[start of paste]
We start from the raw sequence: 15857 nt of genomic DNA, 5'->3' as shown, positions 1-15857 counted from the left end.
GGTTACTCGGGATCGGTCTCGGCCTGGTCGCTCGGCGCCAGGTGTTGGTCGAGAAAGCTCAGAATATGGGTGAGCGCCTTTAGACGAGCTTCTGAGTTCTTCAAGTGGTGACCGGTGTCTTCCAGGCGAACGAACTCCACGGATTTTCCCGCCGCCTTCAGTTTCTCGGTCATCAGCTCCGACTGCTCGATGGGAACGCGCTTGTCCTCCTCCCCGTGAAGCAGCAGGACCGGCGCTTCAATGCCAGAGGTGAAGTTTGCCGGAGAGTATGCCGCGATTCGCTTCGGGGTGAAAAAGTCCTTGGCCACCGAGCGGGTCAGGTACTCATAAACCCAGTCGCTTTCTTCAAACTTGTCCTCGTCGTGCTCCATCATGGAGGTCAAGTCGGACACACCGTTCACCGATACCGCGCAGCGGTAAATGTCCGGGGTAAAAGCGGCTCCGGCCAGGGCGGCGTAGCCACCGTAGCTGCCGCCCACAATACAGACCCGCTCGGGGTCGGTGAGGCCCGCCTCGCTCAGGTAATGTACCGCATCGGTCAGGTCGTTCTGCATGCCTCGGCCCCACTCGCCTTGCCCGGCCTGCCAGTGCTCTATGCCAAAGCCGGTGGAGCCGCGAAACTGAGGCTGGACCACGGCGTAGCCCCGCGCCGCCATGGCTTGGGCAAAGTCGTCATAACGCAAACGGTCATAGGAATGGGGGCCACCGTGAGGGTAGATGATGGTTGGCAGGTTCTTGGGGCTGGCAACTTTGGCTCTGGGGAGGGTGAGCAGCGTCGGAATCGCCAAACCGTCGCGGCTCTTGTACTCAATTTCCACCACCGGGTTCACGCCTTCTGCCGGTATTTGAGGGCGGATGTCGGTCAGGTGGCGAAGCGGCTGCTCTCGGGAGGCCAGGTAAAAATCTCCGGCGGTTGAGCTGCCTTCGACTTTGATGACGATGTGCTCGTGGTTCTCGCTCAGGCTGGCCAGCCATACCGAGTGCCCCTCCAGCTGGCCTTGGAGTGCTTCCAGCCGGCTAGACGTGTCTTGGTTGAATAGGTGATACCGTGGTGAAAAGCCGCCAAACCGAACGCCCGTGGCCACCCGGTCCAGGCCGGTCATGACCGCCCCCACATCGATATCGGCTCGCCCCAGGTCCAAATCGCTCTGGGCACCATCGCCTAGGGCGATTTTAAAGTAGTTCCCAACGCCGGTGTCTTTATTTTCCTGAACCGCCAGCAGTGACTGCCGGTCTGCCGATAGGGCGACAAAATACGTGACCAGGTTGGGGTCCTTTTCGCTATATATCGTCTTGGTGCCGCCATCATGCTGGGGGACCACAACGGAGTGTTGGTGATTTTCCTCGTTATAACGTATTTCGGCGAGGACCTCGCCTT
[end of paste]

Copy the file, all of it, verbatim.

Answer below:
We start from the raw sequence: 15857 nt of genomic DNA, 5'->3' as shown, positions 1-15857 counted from the left end.
GGTTACTCGGGATCGGTCTCGGCCTGGTCGCTCGGCGCCAGGTGTTGGTCGAGAAAGCTCAGAATATGGGTGAGCGCCTTTAGACGAGCTTCTGAGTTCTTCAAGTGGTGACCGGTGTCTTCCAGGCGAACGAACTCCACGGATTTTCCCGCCGCCTTCAGTTTCTCGGTCATCAGCTCCGACTGCTCGATGGGAACGCGCTTGTCCTCCTCCCCGTGAAGCAGCAGGACCGGCGCTTCAATGCCAGAGGTGAAGTTTGCCGGAGAGTATGCCGCGATTCGCTTCGGGGTGAAAAAGTCCTTGGCCACCGAGCGGGTCAGGTACTCATAAACCCAGTCGCTTTCTTCAAACTTGTCCTCGTCGTGCTCCATCATGGAGGTCAAGTCGGACACACCGTTCACCGATACCGCGCAGCGGTAAATGTCCGGGGTAAAAGCGGCTCCGGCCAGGGCGGCGTAGCCACCGTAGCTGCCGCCCACAATACAGACCCGCTCGGGGTCGGTGAGGCCCGCCTCGCTCAGGTAATGTACCGCATCGGTCAGGTCGTTCTGCATGCCTCGGCCCCACTCGCCTTGCCCGGCCTGCCAGTGCTCTATGCCAAAGCCGGTGGAGCCGCGAAACTGAGGCTGGACCACGGCGTAGCCCCGCGCCGCCATGGCTTGGGCAAAGTCGTCATAACGCAAACGGTCATAGGAATGGGGGCCACCGTGAGGGTAGATGATGGTTGGCAGGTTCTTGGGGCTGGCAACTTTGGCTCTGGGGAGGGTGAGCAGCGTCGGAATCGCCAAACCGTCGCGGCTCTTGTACTCAATTTCCACCACCGGGTTCACGCCTTCTGCCGGTATTTGAGGGCGGATGTCGGTCAGGTGGCGAAGCGGCTGCTCTCGGGAGGCCAGGTAAAAATCTCCGGCGGTTGAGCTGCCTTCGACTTTGATGACGATGTGCTCGTGGTTCTCGCTCAGGCTGGCCAGCCATACCGAGTGCCCCTCCAGCTGGCCTTGGAGTGCTTCCAGCCGGCTAGACGTGTCTTGGTTGAATAGGTGATACCGTGGTGAAAAGCCGCCAAACCGAACGCCCGTGGCCACCCGGTCCAGGCCGGTCATGACCGCCCCCACATCGATATCGGCTCGCCCCAGGTCCAAATCGCTCTGGGCACCATCGCCTAGGGCGATTTTAAAGTAGTTCCCAACGCCGGTGTCTTTATTTTCCTGAACCGCCAGCAGTGACTGCCGGTCTGCCGATAGGGCGACAAAATACGTGACCAGGTTGGGGTCCTTTTCGCTATATATCGTCTTGGTGCCGCCATCATGCTGGGGGACCACAACGGAGTGTTGGTGATTTTCCTCGTTATAACGTATTTCGGCGAGGACCTCGCCTT